Democrats Sounded the Warning

But No One Was Listening

 

How many times do we have to learn this lesson? We had the crash of the stock market, leading to the Great Depression, which came about because of the free-for-all on Wall Street. We had the S&L crisis, costing us $ trillions, which we and our grandchildren will be paying for, thanks to the Bush boys--poster boys of S&L fraud. Yet the Republicans are all pounding their fists in outrage and righteous indignation over the Enron debacle. Asking, what can we learn from this?

The Enron scandal and the politics of the GOP to kill any legislation that would have prevented it, is a clear testimony to the character of George Bush, his party, and their politics and beliefs.

Consider:

1. In 1997, Senator Barbara Boxer (D-CA) proposed a bill restricting 401(k) retirement accounts that would have prevented or at least mitigated the disaster that hit Enron's innocent holders. But that would have been regulation; so free-marketeers and business lobbyists watered down the bill rendering it almost useless.

2. In the late 1990s, then-SEC Chairman Arthur Levitt, Jr., under Clinton, tried to banish the cozy connections between auditors and the companies they audited. But that would have been regulation; so the accounting lobby defeated Levitt's efforts. And the current President Bush did the lobbyists one better: He appointed the leader of the anti-Levitt effort, Andersen lawyer Harvey Pitt, as Levitt's successor at the SEC.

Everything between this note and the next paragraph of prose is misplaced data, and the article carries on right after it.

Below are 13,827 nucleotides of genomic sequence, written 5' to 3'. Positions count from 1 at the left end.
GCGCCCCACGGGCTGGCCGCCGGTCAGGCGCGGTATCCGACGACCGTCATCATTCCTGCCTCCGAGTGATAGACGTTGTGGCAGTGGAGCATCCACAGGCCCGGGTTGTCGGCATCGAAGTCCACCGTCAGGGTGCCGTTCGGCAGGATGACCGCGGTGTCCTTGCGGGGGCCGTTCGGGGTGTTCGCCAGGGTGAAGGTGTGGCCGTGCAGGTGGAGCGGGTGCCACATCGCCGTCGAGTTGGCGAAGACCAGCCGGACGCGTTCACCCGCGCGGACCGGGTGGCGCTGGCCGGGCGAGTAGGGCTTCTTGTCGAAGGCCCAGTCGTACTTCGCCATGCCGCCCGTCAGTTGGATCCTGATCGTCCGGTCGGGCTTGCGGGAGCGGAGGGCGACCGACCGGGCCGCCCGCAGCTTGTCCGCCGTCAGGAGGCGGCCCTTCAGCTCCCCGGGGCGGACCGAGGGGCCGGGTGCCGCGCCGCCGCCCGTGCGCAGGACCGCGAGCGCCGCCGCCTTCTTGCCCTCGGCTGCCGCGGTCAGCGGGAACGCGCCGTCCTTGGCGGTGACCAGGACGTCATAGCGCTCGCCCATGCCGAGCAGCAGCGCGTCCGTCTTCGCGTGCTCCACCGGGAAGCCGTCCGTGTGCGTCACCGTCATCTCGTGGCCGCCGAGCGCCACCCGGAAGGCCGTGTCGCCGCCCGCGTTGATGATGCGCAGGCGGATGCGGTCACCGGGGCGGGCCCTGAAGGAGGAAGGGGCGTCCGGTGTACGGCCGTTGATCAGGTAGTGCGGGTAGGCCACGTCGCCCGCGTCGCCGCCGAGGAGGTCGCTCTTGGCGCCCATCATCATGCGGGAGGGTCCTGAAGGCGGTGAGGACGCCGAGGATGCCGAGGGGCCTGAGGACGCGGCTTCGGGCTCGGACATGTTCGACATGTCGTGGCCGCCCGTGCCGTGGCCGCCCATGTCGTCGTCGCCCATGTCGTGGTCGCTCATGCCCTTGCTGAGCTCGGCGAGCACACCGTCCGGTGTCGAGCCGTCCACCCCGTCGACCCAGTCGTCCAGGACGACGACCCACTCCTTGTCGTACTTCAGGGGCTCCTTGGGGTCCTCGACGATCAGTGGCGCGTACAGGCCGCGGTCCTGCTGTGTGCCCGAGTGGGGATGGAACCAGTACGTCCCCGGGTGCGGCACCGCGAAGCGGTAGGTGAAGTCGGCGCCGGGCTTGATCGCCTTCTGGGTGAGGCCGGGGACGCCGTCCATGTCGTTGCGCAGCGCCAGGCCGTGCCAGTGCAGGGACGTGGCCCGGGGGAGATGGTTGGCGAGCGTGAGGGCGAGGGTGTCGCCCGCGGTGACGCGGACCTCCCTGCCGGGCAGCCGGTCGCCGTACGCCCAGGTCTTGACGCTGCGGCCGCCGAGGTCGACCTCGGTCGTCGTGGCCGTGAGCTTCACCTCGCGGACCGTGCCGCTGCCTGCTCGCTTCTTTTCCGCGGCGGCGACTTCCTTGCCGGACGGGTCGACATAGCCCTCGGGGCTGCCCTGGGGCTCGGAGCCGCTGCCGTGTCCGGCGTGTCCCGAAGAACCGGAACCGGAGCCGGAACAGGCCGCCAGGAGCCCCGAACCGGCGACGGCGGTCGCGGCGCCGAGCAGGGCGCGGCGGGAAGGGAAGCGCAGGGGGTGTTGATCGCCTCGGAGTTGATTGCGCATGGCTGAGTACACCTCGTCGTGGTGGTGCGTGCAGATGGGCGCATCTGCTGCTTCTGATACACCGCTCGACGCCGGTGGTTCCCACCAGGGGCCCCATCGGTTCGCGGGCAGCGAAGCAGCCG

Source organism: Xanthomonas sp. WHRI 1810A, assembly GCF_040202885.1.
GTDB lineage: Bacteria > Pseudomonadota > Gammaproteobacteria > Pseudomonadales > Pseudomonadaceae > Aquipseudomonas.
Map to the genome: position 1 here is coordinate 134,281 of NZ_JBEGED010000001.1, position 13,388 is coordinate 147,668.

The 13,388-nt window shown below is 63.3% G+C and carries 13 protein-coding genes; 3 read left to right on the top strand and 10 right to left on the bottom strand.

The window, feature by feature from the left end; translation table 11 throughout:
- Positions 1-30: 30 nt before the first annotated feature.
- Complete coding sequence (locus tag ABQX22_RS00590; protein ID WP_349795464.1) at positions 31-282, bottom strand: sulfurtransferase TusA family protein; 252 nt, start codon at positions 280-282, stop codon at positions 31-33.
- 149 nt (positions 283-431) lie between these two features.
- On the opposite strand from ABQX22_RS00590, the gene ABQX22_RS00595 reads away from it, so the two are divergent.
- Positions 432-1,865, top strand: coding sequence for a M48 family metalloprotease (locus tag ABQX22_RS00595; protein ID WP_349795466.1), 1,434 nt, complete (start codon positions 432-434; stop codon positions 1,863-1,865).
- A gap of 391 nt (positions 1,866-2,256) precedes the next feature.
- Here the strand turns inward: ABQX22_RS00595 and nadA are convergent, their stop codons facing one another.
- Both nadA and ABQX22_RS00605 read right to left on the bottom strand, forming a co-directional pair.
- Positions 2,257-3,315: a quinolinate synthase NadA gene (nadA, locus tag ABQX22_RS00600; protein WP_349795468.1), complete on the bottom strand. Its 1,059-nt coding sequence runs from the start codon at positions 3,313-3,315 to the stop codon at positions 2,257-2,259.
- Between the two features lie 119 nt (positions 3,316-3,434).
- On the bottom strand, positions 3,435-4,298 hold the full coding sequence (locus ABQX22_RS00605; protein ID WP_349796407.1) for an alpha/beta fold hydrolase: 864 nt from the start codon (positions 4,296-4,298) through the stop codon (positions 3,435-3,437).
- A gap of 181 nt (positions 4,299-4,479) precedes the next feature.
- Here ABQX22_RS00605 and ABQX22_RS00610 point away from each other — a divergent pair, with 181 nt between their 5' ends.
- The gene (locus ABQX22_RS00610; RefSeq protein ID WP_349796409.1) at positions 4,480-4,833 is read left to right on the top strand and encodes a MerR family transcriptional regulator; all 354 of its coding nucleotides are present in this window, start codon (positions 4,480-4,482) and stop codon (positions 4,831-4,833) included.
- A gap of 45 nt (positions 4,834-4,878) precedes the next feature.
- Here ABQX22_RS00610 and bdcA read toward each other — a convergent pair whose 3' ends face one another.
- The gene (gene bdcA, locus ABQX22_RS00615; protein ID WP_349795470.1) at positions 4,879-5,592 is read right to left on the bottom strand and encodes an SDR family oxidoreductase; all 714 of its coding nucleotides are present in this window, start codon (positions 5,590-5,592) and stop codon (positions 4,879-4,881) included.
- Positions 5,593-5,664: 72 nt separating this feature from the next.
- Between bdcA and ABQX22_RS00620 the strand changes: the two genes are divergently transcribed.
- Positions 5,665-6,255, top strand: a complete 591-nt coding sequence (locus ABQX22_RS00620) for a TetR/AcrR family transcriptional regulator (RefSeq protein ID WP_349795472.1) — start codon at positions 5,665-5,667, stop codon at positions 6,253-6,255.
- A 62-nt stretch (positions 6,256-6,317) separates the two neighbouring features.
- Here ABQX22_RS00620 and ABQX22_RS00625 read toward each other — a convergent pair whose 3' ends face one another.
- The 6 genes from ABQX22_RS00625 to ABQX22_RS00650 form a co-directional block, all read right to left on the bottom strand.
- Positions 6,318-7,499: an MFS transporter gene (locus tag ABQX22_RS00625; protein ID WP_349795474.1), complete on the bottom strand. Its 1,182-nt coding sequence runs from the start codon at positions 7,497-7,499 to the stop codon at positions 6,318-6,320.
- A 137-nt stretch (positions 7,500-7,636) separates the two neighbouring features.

3. President Clinton's treasury secretary, Lawrence Summers, tried to put a stop to money- laundering and the labyrinth of offshore hideouts where Enron placed about one-third of its assets in order to conceal its losses. But that would have been regulation; so congressional Republicans beat him back. Current Treasury Secretary O'Neill has obstructed even modest efforts by intergovernmental agencies to monitor the tax-shelter scams.

4. In 1997, Clinton administration officials proposed more-exacting disclosure of energy derivatives--the obscure financial arrangements that were so new that they escaped regulation completely. But again, that would have been regulation; and so Enron, with the help of congressional Republicans led by House Financial Services Committee Chairman Jim Leach of Iowa, put a stop to the reformist nonsense.

Of course the GOP is back-peddling as usual on all of these issues, now that thousands of people have lost their life savings. The Democrats were right about Civil Rights, right about Voting Rights, Medicare, the forty-hour work week, child labor laws, and they were right about Enron all along.

 

Further Reading:
Enron dwarfs the momentous insider infamies of the Gilded Age and the Jazz Age. But it is also special for other historical reasons. It signals a crisis in modern conservative thinking and politics -- a crisis that has less to do with bad character than it does with scandalously bad federal policy. Enron is the belated culmination of the age of Ronald Reagan, George Bush the elder, and Newt Gingrich. It stands as a monument to the era of deregulation and laissez-faire business politics that has endured for more than 20 years.
A Scandal of Our Time